Ship? Of course. Only the wealthiest of the people could possess such a vehicle. Most were confined to wheeled vehicles, livestock, or even more common, their feet. He had only seen such mechanical vehicles in books and an occasional paper left by a visitor in the monastery. The climb to the monastery was too steep for any vehicle to climb, and these mountains were restricted air space. To finally see one in person, let alone ride in a royal vehicle -- well, that would be something.

"My offer remains, if you would ever wish to have another presence with you to speak to the public," he said, hoping to let her know that his convictions were true.

"Your offer is … considered, but my orders stay," Shalassah replied.

This seemed to end the conversation, and Kal remained silent. He had come down this far on occasion, and he was familiar with the setting. The sun was now bright and blinding to their left, and the tall spruces and firs cast long shadows across their path. They went a ways into the trees, following a cleared pathway through the sandy needle-covered ground. And there, through the thick trunks and dense bushes, Kal glimpsed a gleaming piece of machinery, metallic gold and fuchsia, gilded in more gold, blue-tinted glass and exposed golden gears and wings. To think there were ones ten times the size as this one, that they could fly just as easily if not faster than this. The human mind's capabilities and creativity held Kal in quiet delight. The vehicle became momentarily obstructed by the forest again as they continued to descend the winding trail.

"We have come this far unseen," the princess's guard said. His voice was deep and gruff, but a gentle tone, perhaps even a little tired, emitted from within.

The princess turned to him. "Do not speak like so until we have arrived back at the palace. I am not fond of preemptive assuredness. You, Leucrota, of all people, should know this."

Kal wanted to know who she was hiding from, but now somewhat aware of her stance among the ranks of the elite, he could safely presume that some did not look lightly upon her roguish nature, were they to become aware of it. His curious eyes were hungrily affixed to the place where he last saw the flying vehicle, parked in silence in a convenient location, obscured by the brush from the ground and the draping conifers from above. Had Shalassah maneuvered this here? He wouldn't put it past her. Her command impressed her, as well as her sharp tongue and unassuming appearance. Again, he caught a glimpse of the fuchsia, sparkling pink from the sunlight that streamed through the fir, deep violet where the oblong shape was cast in shadow. And there, only seen for a passing second as the vehicle became hidden behind the scenery again, he saw a man standing beside the ship at its nose. A man dressed in such a fashion that he'd never seen before. Then perhaps he was the pilot, rather than this brooding princess? A slight sentiment of disappointment etched through him, but he brushed it aside quickly. Her beauty both internal and external was alluring, emotions he swore to abstain from. A sudden sense of urgency to be done with the journey surged through him, and he quickened his pace to near the princess and her guard. He kept his eyes averted and attempted to focus his mind upon what needed to be done once he arrived at the city, a city he'd only heard of but never seen with his own mortal eyes.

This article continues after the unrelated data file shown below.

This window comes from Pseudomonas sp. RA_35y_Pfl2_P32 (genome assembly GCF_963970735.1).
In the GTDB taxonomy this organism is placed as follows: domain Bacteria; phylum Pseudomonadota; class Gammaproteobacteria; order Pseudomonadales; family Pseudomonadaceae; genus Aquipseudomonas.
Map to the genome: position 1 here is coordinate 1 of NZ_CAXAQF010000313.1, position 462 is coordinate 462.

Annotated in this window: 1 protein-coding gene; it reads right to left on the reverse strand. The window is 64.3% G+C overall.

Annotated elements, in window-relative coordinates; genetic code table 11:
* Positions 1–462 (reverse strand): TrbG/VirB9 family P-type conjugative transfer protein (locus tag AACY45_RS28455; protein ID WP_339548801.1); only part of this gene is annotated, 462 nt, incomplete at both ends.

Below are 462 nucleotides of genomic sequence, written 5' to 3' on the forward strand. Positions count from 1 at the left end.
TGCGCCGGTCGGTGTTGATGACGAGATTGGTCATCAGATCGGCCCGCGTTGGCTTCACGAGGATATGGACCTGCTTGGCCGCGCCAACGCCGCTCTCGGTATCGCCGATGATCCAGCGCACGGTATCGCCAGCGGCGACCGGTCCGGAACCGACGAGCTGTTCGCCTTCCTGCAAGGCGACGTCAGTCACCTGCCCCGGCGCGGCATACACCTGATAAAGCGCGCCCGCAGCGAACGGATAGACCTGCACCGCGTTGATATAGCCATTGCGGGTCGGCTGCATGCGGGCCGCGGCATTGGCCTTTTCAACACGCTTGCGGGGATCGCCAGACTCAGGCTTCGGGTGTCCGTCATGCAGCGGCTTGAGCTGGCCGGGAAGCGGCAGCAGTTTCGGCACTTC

The princess and her guard stopped in one motion. Kal could barely stop short enough without bumping into them. Their eyes cast in rapt attention in front of them, and Kal raised his eyes to share their sight. The vehicle, not more than five yards long and three in wingspan, sat in a small clearing. Three short but sturdy stilts ejected from the underbelly of it, propping it above the ground, indicating that this vehicle possessed vertical lift. He would have studied the mechanical engineering technology of this world, if only Mono Luthor's library possessed such modern material. But his companions' eyes were turned to the man leaning easily upon the slender nose of the ship, one foot crossing the other and his left hand supporting his head as if in boredom. His curly dark hair was cropped short to his head, a thin scar running parallel from his temple down along his short sideburns. He wore a white light satin blouse underneath an elegant black vest, gilded in silver with silver chains looping from his pockets; a wide belt hung about his narrow girth and from his left side hung a short but boxy case, an object Kal could only interpret as holding a dagger; knee-high trousers with many pockets, some of which bulged with unknown objects, and brown leather boots that reached his knees, of which was also gilded and tipped in silver. A subtle smile crept around his lips, his light brown eyes sparkling even though his face was cast in shadow.

"Who are you, and what are you doing here?" Shalassah said sharply.

The man smiled fully now, picked his head up and retrieved a pocket watch from his breast pocket, raising his eyebrows when he read the time. "It's almost ten, my lady, I would have imagined your visit much shorter than this."